mechanical figure in the thinkers pose pondering whether ai will finally drive innovation in hotel commercial strategy

The challenges that hoteliers in the revenue, sales and marketing departments face today are largely the same challenges they’ve been tackling for the past decade.

NB: This is an article from MDO

Why have we made such little progress toward solving the top issues that hinder the hotel industry’s ability to evolve? It’s certainly not due to a lack of talent or creativity.

Subscribe to our weekly newsletter and stay up to date

It is evident that, while some challenges can accurately be pinpointed to the fragmented nature of the hotel business, some lack of innovation can be blamed on legacy technology. Despite recent advancements toward “open” systems, in many cases hotel businesses are operating on a patchwork of poorly integrated systems that prevents data sharing for improved visibility and a better guest experience. 

I’m optimistic that the rapid development of generative Artificial Intelligence (AI) and adoption in the hospitality space could be just the right accelerant we need. AI has already revolutionized the way we price our hotel rooms, and we saw the clear benefits of those smarter pricing strategies as we drove ADR while emerging from the industry’s worst downturn. Let’s explore how AI might help solve these other nagging Commercial Strategy challenges that just won’t seem to go away.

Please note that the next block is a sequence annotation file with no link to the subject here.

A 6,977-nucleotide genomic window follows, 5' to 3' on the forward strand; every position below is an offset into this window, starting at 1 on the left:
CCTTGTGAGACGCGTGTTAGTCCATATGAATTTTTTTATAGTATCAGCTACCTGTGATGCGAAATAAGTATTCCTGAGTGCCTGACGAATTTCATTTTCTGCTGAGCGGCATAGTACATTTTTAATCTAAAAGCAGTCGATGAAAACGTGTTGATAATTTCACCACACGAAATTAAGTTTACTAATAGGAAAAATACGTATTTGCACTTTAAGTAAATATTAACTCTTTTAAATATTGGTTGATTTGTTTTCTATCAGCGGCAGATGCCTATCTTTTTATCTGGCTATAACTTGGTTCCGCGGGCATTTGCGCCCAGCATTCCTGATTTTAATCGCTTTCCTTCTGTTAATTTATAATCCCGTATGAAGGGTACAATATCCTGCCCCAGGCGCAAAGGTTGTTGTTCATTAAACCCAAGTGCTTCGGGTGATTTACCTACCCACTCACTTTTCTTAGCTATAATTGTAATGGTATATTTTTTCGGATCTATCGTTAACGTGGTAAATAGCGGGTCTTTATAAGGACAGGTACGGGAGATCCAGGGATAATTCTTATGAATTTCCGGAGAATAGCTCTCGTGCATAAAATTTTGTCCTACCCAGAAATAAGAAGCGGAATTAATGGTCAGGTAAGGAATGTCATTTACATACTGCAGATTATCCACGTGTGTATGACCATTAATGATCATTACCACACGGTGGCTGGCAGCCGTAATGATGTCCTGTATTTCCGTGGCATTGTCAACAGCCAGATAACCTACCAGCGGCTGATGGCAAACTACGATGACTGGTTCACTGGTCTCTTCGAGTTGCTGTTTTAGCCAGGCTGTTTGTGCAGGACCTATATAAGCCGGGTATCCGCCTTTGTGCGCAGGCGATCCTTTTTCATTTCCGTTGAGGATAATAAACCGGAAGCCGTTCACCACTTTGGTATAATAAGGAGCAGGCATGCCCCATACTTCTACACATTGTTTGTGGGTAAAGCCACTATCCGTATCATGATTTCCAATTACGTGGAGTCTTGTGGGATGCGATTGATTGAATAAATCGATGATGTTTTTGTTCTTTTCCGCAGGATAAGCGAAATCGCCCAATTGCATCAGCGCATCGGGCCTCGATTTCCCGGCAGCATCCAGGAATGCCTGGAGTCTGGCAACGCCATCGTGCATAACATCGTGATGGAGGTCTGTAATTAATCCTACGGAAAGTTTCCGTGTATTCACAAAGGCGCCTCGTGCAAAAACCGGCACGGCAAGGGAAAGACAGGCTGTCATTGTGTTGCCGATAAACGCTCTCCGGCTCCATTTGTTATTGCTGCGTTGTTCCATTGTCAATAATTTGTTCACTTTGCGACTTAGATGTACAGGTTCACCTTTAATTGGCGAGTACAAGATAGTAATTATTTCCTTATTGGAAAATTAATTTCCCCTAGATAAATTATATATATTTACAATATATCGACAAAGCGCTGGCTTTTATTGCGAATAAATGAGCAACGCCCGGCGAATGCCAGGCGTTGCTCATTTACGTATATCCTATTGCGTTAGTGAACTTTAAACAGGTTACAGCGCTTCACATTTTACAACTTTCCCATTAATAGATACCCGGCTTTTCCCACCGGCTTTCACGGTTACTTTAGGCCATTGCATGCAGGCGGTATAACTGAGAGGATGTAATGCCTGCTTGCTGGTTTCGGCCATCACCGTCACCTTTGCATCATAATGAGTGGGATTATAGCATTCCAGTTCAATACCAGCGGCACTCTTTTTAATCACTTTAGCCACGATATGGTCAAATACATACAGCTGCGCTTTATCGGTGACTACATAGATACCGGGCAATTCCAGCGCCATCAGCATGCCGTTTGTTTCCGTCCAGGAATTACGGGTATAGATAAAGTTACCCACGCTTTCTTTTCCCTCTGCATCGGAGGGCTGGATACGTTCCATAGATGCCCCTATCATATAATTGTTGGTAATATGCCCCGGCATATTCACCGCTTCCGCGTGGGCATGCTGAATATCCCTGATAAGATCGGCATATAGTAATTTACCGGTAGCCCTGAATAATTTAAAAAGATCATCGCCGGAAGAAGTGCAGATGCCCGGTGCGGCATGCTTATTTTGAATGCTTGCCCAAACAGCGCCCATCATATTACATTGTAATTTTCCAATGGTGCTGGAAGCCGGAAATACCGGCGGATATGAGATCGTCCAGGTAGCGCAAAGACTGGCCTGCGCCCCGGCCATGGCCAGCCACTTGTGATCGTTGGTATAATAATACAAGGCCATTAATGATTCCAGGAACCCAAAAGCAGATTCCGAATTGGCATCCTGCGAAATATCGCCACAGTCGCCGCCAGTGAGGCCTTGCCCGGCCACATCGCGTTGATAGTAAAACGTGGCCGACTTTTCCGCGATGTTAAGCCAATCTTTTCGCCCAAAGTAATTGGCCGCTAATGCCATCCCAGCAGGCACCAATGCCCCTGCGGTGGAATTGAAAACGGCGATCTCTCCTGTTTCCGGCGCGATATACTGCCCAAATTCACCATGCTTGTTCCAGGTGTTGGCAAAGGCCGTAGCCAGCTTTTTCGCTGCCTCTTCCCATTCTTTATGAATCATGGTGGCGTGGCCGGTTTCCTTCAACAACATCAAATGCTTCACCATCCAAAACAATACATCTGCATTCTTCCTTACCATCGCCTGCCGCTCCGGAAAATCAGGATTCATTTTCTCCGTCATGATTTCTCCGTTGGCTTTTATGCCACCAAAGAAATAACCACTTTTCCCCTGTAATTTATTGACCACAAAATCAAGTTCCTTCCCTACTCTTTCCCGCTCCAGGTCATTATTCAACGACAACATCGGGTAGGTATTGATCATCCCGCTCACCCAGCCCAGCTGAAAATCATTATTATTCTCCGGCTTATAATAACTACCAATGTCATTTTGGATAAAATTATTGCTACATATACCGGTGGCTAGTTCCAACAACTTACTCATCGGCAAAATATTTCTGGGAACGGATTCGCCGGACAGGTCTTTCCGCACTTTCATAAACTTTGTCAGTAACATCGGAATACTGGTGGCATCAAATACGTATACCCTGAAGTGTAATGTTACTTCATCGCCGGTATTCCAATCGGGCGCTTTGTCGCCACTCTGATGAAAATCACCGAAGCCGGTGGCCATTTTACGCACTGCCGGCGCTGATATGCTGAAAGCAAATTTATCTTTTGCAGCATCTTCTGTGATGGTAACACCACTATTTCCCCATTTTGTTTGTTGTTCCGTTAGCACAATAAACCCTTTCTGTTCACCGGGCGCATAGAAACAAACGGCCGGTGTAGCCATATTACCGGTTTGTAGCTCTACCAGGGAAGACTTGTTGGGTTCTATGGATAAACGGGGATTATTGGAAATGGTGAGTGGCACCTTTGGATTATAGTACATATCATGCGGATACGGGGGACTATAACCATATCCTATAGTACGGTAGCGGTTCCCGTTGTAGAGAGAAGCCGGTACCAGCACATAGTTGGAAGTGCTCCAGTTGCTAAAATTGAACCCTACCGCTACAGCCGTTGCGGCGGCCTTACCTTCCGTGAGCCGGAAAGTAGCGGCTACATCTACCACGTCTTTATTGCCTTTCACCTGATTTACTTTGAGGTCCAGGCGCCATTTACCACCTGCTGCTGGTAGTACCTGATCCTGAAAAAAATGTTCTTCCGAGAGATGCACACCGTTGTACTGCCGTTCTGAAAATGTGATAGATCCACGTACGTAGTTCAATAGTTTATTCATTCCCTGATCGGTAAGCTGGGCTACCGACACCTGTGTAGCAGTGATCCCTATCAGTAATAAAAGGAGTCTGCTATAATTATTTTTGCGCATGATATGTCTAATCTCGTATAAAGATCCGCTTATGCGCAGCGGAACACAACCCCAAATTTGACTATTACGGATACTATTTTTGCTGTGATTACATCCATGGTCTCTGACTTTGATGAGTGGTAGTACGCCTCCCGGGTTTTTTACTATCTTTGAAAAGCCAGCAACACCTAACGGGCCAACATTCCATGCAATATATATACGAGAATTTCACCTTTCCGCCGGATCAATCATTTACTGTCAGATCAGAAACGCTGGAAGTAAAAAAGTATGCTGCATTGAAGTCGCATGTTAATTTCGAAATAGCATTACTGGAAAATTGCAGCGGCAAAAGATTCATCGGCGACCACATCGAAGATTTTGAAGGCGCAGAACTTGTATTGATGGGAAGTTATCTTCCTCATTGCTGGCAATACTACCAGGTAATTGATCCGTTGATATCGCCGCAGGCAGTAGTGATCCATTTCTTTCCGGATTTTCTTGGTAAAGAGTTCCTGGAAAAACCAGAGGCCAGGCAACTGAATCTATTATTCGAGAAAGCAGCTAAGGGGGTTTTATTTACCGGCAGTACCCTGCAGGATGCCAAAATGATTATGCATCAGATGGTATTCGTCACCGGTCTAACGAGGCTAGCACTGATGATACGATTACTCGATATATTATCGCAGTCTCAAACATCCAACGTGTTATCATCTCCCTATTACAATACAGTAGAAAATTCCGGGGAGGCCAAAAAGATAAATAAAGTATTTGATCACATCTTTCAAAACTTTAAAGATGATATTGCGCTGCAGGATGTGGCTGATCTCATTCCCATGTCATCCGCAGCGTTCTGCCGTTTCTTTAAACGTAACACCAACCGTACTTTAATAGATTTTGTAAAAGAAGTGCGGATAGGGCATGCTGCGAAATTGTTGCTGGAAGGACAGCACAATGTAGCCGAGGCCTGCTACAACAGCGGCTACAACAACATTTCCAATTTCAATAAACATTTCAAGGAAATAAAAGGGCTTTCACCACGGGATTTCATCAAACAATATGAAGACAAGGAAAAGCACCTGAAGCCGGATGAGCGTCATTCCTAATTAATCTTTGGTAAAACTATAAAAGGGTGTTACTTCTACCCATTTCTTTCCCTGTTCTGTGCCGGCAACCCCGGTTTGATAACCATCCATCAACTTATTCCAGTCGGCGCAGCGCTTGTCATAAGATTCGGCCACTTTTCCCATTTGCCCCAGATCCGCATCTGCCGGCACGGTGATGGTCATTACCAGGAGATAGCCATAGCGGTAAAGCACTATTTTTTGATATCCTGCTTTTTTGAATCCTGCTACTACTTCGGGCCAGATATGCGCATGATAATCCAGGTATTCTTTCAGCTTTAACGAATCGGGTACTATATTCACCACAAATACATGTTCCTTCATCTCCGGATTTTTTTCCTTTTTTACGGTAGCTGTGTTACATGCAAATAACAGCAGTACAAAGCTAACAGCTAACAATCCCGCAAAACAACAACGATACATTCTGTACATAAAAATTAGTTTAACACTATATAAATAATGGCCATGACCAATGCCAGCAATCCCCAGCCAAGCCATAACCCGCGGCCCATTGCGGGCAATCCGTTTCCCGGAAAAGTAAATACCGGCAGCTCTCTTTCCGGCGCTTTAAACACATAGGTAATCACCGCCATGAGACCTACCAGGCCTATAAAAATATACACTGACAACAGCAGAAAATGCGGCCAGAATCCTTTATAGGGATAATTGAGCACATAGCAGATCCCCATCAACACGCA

Aligning Hotel Stakeholders

As an industry, we’ve made a lot of progress in breaking down the silos between revenue, marketing and sales, and as a result we’ve seen a growing number of chief commercial officer roles with responsibility over all three departments. Perhaps the next communication barrier to break is among all the key stakeholders involved in a hotel, from management company to ownership group to brand and asset management.

Revenue leaders are central and critical to this process as performance and forecast data often sets the baseline for aligning various stakeholders on goals and objectives. Not only must revenue leaders be able to aggregate the data and build reports, they should also be adept in “data storytelling,” or illustrating what the data means and how it should affect business decisions moving forward. For more effective communication, revenue leaders are encouraged not to “hide behind the data,” and ownership should provide a comfort level where the revenue team isn’t afraid to make mistakes.

Here, AI will provide an increasing amount of the value in the near future by helping necessary tools move from descriptive modeling to predictive modeling and, ultimately, prescriptive modeling, in which much of the analysis has been automated and next-step actions are recommended.

Read rest of the article at MDO